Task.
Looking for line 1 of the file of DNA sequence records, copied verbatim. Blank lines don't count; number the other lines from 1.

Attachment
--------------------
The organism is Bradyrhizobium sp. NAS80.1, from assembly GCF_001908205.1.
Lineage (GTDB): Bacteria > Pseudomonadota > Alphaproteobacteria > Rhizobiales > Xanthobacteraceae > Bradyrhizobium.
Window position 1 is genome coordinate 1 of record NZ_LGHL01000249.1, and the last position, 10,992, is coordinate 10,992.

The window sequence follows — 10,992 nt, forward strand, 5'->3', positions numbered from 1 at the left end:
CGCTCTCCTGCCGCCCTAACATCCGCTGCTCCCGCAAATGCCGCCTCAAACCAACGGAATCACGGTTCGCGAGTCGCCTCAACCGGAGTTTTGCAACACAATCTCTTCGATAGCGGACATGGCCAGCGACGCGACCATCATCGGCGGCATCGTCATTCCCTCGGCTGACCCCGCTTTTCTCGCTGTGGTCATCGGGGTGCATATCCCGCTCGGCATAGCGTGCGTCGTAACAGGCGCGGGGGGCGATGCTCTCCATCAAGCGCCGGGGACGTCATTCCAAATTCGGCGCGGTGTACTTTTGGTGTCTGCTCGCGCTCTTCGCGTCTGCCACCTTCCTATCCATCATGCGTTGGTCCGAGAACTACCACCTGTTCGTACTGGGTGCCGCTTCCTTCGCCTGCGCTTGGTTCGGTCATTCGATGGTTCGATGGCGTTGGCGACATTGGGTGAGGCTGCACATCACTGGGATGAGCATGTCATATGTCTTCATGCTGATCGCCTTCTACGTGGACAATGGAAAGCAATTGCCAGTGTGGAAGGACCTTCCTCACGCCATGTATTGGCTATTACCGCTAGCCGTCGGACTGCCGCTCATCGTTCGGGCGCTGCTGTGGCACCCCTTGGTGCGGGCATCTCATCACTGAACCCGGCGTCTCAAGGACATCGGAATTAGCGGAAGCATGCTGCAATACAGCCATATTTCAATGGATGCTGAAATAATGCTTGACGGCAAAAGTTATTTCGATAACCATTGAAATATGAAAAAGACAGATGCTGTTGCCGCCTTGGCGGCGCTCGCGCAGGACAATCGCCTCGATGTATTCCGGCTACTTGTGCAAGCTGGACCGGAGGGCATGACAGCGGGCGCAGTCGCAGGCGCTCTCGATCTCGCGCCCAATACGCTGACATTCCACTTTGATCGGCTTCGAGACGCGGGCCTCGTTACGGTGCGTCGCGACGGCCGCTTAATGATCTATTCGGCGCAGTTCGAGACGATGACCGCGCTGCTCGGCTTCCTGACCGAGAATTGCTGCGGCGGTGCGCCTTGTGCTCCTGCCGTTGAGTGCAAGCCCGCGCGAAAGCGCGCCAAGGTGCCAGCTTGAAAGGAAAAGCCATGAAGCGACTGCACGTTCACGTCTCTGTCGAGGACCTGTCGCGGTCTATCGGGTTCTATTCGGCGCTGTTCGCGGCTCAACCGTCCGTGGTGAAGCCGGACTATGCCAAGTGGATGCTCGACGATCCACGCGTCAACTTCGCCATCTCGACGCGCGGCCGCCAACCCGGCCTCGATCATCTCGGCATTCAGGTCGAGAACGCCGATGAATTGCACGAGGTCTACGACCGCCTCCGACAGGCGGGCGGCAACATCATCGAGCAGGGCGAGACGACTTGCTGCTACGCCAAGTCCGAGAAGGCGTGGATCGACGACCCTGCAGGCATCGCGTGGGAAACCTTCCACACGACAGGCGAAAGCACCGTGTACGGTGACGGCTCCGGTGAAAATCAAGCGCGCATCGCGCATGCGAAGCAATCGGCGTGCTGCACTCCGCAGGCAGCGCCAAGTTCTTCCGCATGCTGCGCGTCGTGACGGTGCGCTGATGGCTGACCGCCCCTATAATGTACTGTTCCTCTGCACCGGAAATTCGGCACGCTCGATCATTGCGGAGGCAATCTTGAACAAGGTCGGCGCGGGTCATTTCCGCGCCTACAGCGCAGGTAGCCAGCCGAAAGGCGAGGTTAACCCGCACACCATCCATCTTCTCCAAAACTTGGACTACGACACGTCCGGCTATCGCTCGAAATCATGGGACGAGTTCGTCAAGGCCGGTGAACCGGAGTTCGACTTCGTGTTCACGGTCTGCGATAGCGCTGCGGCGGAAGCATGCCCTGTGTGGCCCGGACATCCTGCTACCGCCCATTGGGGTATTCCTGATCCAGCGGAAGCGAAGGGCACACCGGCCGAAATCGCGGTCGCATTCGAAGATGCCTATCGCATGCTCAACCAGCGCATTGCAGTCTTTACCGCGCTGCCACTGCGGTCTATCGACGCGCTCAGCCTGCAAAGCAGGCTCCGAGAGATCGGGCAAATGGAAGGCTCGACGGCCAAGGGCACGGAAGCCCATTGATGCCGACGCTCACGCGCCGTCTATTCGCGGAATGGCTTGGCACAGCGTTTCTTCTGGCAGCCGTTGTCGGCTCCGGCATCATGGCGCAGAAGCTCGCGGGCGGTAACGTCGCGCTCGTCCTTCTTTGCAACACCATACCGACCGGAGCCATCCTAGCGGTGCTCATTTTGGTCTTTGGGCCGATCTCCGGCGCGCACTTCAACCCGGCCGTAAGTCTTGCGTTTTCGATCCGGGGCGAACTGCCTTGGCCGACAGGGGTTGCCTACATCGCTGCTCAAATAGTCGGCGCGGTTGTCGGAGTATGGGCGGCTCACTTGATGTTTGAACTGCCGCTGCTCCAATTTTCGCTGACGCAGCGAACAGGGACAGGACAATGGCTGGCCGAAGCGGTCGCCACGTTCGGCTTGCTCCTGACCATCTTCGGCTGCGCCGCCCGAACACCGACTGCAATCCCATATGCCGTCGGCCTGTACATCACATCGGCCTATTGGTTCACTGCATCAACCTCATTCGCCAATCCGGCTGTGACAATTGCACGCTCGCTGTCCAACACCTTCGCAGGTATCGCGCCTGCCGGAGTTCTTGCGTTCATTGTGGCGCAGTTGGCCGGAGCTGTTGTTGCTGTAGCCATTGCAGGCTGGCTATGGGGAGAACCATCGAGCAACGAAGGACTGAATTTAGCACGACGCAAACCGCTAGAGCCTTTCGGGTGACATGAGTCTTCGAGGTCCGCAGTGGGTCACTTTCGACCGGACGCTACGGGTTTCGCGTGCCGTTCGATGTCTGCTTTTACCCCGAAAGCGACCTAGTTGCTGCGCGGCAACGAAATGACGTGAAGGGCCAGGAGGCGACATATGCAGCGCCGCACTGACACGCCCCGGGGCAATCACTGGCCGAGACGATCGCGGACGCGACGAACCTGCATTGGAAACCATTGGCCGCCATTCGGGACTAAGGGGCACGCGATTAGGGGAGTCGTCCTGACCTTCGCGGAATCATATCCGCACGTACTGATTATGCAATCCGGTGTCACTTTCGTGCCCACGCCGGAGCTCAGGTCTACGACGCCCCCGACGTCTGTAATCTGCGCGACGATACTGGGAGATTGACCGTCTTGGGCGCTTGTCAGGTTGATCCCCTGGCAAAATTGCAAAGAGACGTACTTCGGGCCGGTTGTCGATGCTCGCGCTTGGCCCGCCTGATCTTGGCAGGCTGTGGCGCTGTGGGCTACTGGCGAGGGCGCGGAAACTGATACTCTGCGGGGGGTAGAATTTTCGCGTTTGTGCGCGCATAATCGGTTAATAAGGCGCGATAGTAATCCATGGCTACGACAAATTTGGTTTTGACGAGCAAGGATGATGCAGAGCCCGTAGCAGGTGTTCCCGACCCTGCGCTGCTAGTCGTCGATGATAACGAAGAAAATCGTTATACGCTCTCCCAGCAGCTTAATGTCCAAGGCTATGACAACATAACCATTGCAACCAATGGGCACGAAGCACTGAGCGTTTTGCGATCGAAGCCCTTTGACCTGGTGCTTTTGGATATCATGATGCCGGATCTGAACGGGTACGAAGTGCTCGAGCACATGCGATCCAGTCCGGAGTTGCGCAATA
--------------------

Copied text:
The organism is Bradyrhizobium sp. NAS80.1, from assembly GCF_001908205.1.